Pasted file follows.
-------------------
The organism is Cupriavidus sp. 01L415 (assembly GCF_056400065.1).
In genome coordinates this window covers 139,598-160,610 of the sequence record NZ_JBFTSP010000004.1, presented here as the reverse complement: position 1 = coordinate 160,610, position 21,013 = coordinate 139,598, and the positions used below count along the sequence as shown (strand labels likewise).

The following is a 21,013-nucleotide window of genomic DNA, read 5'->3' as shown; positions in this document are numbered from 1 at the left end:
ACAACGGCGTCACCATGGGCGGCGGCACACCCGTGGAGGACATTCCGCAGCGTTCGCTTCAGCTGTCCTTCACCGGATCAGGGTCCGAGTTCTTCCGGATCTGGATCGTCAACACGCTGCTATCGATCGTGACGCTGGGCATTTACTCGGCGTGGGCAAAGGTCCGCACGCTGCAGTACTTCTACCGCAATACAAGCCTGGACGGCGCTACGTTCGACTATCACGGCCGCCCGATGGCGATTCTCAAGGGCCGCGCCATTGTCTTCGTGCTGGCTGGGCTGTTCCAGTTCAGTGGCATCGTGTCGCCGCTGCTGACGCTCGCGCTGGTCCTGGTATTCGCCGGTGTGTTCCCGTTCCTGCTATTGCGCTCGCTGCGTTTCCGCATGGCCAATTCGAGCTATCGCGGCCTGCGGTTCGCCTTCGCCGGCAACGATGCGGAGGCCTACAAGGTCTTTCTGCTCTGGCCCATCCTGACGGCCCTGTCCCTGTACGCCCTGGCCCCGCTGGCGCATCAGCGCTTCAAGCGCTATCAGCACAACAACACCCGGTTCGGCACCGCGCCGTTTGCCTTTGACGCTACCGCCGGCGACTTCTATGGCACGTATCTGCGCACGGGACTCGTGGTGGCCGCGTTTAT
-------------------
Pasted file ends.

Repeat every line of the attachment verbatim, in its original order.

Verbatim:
The organism is Cupriavidus sp. 01L415 (assembly GCF_056400065.1).
In genome coordinates this window covers 139,598-160,610 of the sequence record NZ_JBFTSP010000004.1, presented here as the reverse complement: position 1 = coordinate 160,610, position 21,013 = coordinate 139,598, and the positions used below count along the sequence as shown (strand labels likewise).

The following is a 21,013-nucleotide window of genomic DNA, read 5'->3' as shown; positions in this document are numbered from 1 at the left end:
ACAACGGCGTCACCATGGGCGGCGGCACACCCGTGGAGGACATTCCGCAGCGTTCGCTTCAGCTGTCCTTCACCGGATCAGGGTCCGAGTTCTTCCGGATCTGGATCGTCAACACGCTGCTATCGATCGTGACGCTGGGCATTTACTCGGCGTGGGCAAAGGTCCGCACGCTGCAGTACTTCTACCGCAATACAAGCCTGGACGGCGCTACGTTCGACTATCACGGCCGCCCGATGGCGATTCTCAAGGGCCGCGCCATTGTCTTCGTGCTGGCTGGGCTGTTCCAGTTCAGTGGCATCGTGTCGCCGCTGCTGACGCTCGCGCTGGTCCTGGTATTCGCCGGTGTGTTCCCGTTCCTGCTATTGCGCTCGCTGCGTTTCCGCATGGCCAATTCGAGCTATCGCGGCCTGCGGTTCGCCTTCGCCGGCAACGATGCGGAGGCCTACAAGGTCTTTCTGCTCTGGCCCATCCTGACGGCCCTGTCCCTGTACGCCCTGGCCCCGCTGGCGCATCAGCGCTTCAAGCGCTATCAGCACAACAACACCCGGTTCGGCACCGCGCCGTTTGCCTTTGACGCTACCGCCGGCGACTTCTATGGCACGTATCTGCGCACGGGACTCGTGGTGGCCGCGTTTAT